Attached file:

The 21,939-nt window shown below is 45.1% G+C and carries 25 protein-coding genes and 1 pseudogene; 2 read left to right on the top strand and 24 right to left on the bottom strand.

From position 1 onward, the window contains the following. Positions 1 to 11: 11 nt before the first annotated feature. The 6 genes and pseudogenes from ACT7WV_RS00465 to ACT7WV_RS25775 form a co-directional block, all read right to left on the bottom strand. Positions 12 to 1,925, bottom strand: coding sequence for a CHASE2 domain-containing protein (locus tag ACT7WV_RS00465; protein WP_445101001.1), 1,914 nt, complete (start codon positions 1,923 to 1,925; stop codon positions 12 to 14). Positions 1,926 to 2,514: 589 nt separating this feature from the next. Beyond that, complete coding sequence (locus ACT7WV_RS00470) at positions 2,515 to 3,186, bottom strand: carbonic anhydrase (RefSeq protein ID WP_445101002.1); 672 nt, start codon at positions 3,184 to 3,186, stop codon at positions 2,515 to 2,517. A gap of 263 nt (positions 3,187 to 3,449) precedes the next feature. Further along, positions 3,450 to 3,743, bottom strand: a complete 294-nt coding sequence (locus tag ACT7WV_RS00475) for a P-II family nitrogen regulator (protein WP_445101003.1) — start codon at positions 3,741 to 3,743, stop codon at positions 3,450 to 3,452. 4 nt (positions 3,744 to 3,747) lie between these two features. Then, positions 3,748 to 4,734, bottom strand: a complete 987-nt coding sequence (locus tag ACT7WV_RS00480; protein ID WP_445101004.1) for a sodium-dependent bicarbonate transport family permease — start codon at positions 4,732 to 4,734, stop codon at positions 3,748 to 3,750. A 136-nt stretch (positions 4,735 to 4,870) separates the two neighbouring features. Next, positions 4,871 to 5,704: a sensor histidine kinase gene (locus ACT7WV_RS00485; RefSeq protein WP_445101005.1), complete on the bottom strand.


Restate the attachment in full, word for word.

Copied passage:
The 21,939-nt window shown below is 45.1% G+C and carries 25 protein-coding genes and 1 pseudogene; 2 read left to right on the top strand and 24 right to left on the bottom strand.

From position 1 onward, the window contains the following. Positions 1 to 11: 11 nt before the first annotated feature. The 6 genes and pseudogenes from ACT7WV_RS00465 to ACT7WV_RS25775 form a co-directional block, all read right to left on the bottom strand. Positions 12 to 1,925, bottom strand: coding sequence for a CHASE2 domain-containing protein (locus tag ACT7WV_RS00465; protein WP_445101001.1), 1,914 nt, complete (start codon positions 1,923 to 1,925; stop codon positions 12 to 14). Positions 1,926 to 2,514: 589 nt separating this feature from the next. Beyond that, complete coding sequence (locus ACT7WV_RS00470) at positions 2,515 to 3,186, bottom strand: carbonic anhydrase (RefSeq protein ID WP_445101002.1); 672 nt, start codon at positions 3,184 to 3,186, stop codon at positions 2,515 to 2,517. A gap of 263 nt (positions 3,187 to 3,449) precedes the next feature. Further along, positions 3,450 to 3,743, bottom strand: a complete 294-nt coding sequence (locus tag ACT7WV_RS00475) for a P-II family nitrogen regulator (protein WP_445101003.1) — start codon at positions 3,741 to 3,743, stop codon at positions 3,450 to 3,452. 4 nt (positions 3,744 to 3,747) lie between these two features. Then, positions 3,748 to 4,734, bottom strand: a complete 987-nt coding sequence (locus tag ACT7WV_RS00480; protein ID WP_445101004.1) for a sodium-dependent bicarbonate transport family permease — start codon at positions 4,732 to 4,734, stop codon at positions 3,748 to 3,750. A 136-nt stretch (positions 4,735 to 4,870) separates the two neighbouring features. Next, positions 4,871 to 5,704: a sensor histidine kinase gene (locus ACT7WV_RS00485; RefSeq protein WP_445101005.1), complete on the bottom strand.